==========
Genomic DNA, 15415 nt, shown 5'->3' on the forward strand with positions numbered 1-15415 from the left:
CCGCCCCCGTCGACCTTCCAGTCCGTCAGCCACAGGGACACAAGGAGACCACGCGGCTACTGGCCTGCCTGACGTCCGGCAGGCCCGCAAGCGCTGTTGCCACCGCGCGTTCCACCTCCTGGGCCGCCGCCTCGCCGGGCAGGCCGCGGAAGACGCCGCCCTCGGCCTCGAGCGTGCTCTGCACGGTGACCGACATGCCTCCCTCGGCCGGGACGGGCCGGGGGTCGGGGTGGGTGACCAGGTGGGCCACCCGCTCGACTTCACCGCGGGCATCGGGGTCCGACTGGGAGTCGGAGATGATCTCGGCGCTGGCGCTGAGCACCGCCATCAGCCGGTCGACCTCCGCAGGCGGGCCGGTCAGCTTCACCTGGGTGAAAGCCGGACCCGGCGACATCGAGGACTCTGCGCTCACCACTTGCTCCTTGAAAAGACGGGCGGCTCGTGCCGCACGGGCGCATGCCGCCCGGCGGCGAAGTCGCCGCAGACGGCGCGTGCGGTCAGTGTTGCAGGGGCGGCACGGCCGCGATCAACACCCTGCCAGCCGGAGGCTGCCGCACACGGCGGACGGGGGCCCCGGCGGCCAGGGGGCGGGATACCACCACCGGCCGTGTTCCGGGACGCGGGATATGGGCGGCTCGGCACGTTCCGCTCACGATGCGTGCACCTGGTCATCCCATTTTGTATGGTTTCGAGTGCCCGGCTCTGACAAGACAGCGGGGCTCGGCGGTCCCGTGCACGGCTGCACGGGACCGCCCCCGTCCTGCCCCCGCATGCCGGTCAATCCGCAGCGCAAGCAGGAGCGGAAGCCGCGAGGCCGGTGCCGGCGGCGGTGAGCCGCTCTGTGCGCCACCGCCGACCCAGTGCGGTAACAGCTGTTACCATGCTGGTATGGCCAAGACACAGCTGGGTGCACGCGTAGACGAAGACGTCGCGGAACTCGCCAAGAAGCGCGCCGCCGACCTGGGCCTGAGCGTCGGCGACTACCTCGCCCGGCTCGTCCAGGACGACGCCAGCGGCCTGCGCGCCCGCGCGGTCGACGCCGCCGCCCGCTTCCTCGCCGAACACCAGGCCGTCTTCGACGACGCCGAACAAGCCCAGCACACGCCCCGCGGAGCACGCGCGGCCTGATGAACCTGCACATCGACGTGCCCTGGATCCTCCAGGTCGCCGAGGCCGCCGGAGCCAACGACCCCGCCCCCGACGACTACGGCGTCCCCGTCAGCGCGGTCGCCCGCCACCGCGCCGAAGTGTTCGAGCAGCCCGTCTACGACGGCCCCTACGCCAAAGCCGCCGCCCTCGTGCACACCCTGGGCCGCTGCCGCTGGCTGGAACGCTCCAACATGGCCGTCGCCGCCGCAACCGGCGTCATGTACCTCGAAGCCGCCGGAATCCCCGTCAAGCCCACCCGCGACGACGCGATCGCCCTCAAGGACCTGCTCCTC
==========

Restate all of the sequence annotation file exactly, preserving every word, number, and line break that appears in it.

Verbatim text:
Genomic DNA, 15415 nt, shown 5'->3' on the forward strand with positions numbered 1-15415 from the left:
CCGCCCCCGTCGACCTTCCAGTCCGTCAGCCACAGGGACACAAGGAGACCACGCGGCTACTGGCCTGCCTGACGTCCGGCAGGCCCGCAAGCGCTGTTGCCACCGCGCGTTCCACCTCCTGGGCCGCCGCCTCGCCGGGCAGGCCGCGGAAGACGCCGCCCTCGGCCTCGAGCGTGCTCTGCACGGTGACCGACATGCCTCCCTCGGCCGGGACGGGCCGGGGGTCGGGGTGGGTGACCAGGTGGGCCACCCGCTCGACTTCACCGCGGGCATCGGGGTCCGACTGGGAGTCGGAGATGATCTCGGCGCTGGCGCTGAGCACCGCCATCAGCCGGTCGACCTCCGCAGGCGGGCCGGTCAGCTTCACCTGGGTGAAAGCCGGACCCGGCGACATCGAGGACTCTGCGCTCACCACTTGCTCCTTGAAAAGACGGGCGGCTCGTGCCGCACGGGCGCATGCCGCCCGGCGGCGAAGTCGCCGCAGACGGCGCGTGCGGTCAGTGTTGCAGGGGCGGCACGGCCGCGATCAACACCCTGCCAGCCGGAGGCTGCCGCACACGGCGGACGGGGGCCCCGGCGGCCAGGGGGCGGGATACCACCACCGGCCGTGTTCCGGGACGCGGGATATGGGCGGCTCGGCACGTTCCGCTCACGATGCGTGCACCTGGTCATCCCATTTTGTATGGTTTCGAGTGCCCGGCTCTGACAAGACAGCGGGGCTCGGCGGTCCCGTGCACGGCTGCACGGGACCGCCCCCGTCCTGCCCCCGCATGCCGGTCAATCCGCAGCGCAAGCAGGAGCGGAAGCCGCGAGGCCGGTGCCGGCGGCGGTGAGCCGCTCTGTGCGCCACCGCCGACCCAGTGCGGTAACAGCTGTTACCATGCTGGTATGGCCAAGACACAGCTGGGTGCACGCGTAGACGAAGACGTCGCGGAACTCGCCAAGAAGCGCGCCGCCGACCTGGGCCTGAGCGTCGGCGACTACCTCGCCCGGCTCGTCCAGGACGACGCCAGCGGCCTGCGCGCCCGCGCGGTCGACGCCGCCGCCCGCTTCCTCGCCGAACACCAGGCCGTCTTCGACGACGCCGAACAAGCCCAGCACACGCCCCGCGGAGCACGCGCGGCCTGATGAACCTGCACATCGACGTGCCCTGGATCCTCCAGGTCGCCGAGGCCGCCGGAGCCAACGACCCCGCCCCCGACGACTACGGCGTCCCCGTCAGCGCGGTCGCCCGCCACCGCGCCGAAGTGTTCGAGCAGCCCGTCTACGACGGCCCCTACGCCAAAGCCGCCGCCCTCGTGCACACCCTGGGCCGCTGCCGCTGGCTGGAACGCTCCAACATGGCCGTCGCCGCCGCAACCGGCGTCATGTACCTCGAAGCCGCCGGAATCCCCGTCAAGCCCACCCGCGACGACGCGATCGCCCTCAAGGACCTGCTCCTC